My daughter often buys her food shopping online, as she has a young son and relies on public transport, so having at least the heavier items delivered can be a big help. Buying groceries from Tesco using this method had proved reasonably reliable. Although the occasional item was missing from the delivery, the shopping did at least turn up and mistakes rectified where appropriate.

However, she recently decided to try home shopping with Asda, which in her case turned out to be a big mistake!

Online shopping may not be the key
Despite receiving two confirmation emails relating to her order, stating the delivery time slot, the shopping never arrived. After waiting a suitable amount of time (sufficient to allow for unavoidable delays), she contacted Asda. The first customer service adviser that she talked to was somewhat brusque, intimating that the order may not have been properly confirmed, despite the receipt of two emails.

She was then passed on to an adviser in store, who at the outset appeared more helpful, but did not go on to fulfil this promise. Despite their assurance that they would track down the relevant order and inform my daughter as to what was happening, they never did get back in touch. And the shopping never did arrive!

My daughter contacted Asda again the following day, when she was told that they would not take the money for the shopping! Did they think they were doing her a favour saying this? They can hardly charge for something that they’ve literally not delivered!

When my daughter expressed her displeasure at the whole debacle, the adviser decided to offer her free delivery on her next order – as if she was going to trust Asda again in a hurry.

I relate this tale as an example of what I consider to be appalling customer service. My daughter was left without vital shopping (including milk for her young son), no explanation has ever been made for the error, and their half-hearted apology doesn’t go far enough!

I was so incensed that I contacted Asda myself via Twitter - a method that has had favourable results with other companies in the past. Although Asda did respond, it was all a bit half-hearted, only providing me with the suggestion that she spoke with the store in question. Not very clever, when I'd mentioned that she'd already done this! Asda home shopping is definitely not an experience that I would recommend.

What online shopping disasters have you experienced?

Sunday, 26 October 2014

I Love My Loyalty Cards

Like many shoppers, I was quite incensed to hear that Sainsburys’ are halving the amount of Nectar points that they award to customers as of April next year. They will only be awarding one point per pound spent, as opposed to the current two (two points are only worth 1p ).

It’s true to say that Nectar points always have been slightly inferior to those awarded by Tesco Clubcard, with the exchange rate of the latter being four times their face value when converted to Days Out vouchers, and each point being equal to 1p .

There are some shoppers (misguided in my opinion) that question the value of loyalty cards, but I believe that any reward you are given for shopping is better than no reward at all.

Less effective than a loyalty card
The argument goes, that if stores are operating reward schemes, they subsequently have to set their prices a little higher to offset these incentives. However, I would refute this, as many good value items I buy are purchased in shops that offer reward points.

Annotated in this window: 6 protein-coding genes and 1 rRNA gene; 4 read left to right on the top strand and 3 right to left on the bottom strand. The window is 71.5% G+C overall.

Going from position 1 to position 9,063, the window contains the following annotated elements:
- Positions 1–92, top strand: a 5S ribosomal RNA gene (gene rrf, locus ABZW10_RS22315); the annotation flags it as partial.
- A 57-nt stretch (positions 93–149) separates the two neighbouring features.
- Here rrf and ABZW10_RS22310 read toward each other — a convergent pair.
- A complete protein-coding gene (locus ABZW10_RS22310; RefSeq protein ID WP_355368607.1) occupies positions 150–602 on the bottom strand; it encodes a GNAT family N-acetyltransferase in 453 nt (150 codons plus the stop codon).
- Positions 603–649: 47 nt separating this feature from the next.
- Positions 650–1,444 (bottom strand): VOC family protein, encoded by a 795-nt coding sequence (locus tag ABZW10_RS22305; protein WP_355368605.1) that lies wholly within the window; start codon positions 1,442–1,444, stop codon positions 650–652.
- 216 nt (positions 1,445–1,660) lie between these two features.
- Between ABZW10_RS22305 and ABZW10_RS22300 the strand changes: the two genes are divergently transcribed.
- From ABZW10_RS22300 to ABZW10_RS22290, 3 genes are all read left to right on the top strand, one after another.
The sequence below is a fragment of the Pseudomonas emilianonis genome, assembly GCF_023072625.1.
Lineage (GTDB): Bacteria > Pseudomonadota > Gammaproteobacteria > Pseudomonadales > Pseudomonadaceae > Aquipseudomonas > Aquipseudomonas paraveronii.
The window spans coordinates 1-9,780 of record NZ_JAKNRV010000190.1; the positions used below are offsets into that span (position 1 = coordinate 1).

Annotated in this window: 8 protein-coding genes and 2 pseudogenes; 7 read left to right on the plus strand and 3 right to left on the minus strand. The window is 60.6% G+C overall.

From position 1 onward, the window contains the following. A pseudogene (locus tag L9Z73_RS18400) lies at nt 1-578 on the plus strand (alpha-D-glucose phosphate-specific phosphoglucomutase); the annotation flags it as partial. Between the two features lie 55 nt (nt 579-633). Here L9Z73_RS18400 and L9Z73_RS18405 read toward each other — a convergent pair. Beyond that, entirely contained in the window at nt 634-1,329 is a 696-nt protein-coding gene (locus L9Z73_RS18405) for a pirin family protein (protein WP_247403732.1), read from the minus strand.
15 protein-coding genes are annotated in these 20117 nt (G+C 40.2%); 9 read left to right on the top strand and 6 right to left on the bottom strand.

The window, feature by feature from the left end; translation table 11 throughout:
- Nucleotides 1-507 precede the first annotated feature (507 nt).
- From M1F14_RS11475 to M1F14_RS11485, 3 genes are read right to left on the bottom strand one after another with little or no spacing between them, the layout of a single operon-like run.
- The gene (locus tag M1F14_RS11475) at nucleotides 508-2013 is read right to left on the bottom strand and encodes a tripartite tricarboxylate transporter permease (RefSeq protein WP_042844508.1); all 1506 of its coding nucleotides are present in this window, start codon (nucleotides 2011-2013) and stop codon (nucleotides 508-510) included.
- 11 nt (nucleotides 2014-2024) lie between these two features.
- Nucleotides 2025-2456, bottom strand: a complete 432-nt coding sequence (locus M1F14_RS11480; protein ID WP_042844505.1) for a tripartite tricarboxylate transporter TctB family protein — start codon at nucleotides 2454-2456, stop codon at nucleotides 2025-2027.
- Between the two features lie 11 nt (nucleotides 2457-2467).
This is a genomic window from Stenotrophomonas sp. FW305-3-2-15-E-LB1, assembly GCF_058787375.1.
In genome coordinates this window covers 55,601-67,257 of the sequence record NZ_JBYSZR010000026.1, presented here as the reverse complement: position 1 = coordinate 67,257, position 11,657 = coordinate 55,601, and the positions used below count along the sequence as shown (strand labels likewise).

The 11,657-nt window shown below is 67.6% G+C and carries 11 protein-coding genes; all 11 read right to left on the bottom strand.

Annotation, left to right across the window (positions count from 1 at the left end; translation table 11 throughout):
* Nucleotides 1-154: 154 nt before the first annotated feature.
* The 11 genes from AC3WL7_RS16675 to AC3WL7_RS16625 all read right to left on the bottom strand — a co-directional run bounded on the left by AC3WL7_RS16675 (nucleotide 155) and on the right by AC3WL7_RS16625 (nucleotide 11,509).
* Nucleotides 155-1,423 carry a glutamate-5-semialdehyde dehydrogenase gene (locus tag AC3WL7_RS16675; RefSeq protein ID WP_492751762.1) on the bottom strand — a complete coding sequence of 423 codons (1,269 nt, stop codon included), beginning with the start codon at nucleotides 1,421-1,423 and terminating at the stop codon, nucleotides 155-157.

Many of the products that I purchase in places such as Tesco and Superdrug, are not only cheaper or at least comparable to those offered at other shops, but earn me points. Over the years I have acquired so many points under the Clubcard scheme, that we have been able to pay for several family days out each year, including trips to expensive theme parks, which we would not otherwise have afforded. Even if I have occasionally paid a few pence more for the odd product or two, I have received this amount back umpteen times over. It’s true to say, that if I could have bought some items slightly cheaper elsewhere and put the pennies I’d saved into a savings account, I would not have accumulated anywhere near enough to pay for the equivalent number of fun outings.

I regard all loyalty cards (and I can boast a considerable collection) as mini saving schemes that allow me to enjoy life’s little extras. Unless prices are considerably higher in a shop that offers a good value scheme, I am unlikely to shop for identical products somewhere that does not offer me these extra benefits.

So my message to Sainsburys’, and any other stores planning to reduce or withdraw their points schemes, is that this may result in a customer-cutting exercise as opposed to your intended cost-cutting one!

Tuesday, 21 October 2014

Return To Lidl

Following my discovery of gorgeous cherry brandy and yummy chocolate at Lidl (loving Lidl post), I decided to return to the store, scouring the aisles for more products that might be worth a try.

It’s true to say that I did find some surprises! I was quite impressed with the fresh meat, Red Tractor assured British no less, and bought 500g steak mince for £2.59, diced chicken fillets for £2.69 and four fresh quarter pounder burgers for £2.99 – all lean products at reasonable prices. It’s definitely worth stocking up with some of these packs of meat and popping them in the freezer.

The whole family also enjoyed the frozen Harvest Basket potato wedges and oven chips at just 59p a bag, which make handy standbys to accompany many a meal.

Also highly recommended is Valley Spire Mature Cheddar. It’s a great price at just £1.75 for a pack and has a good flavour, great with crackers.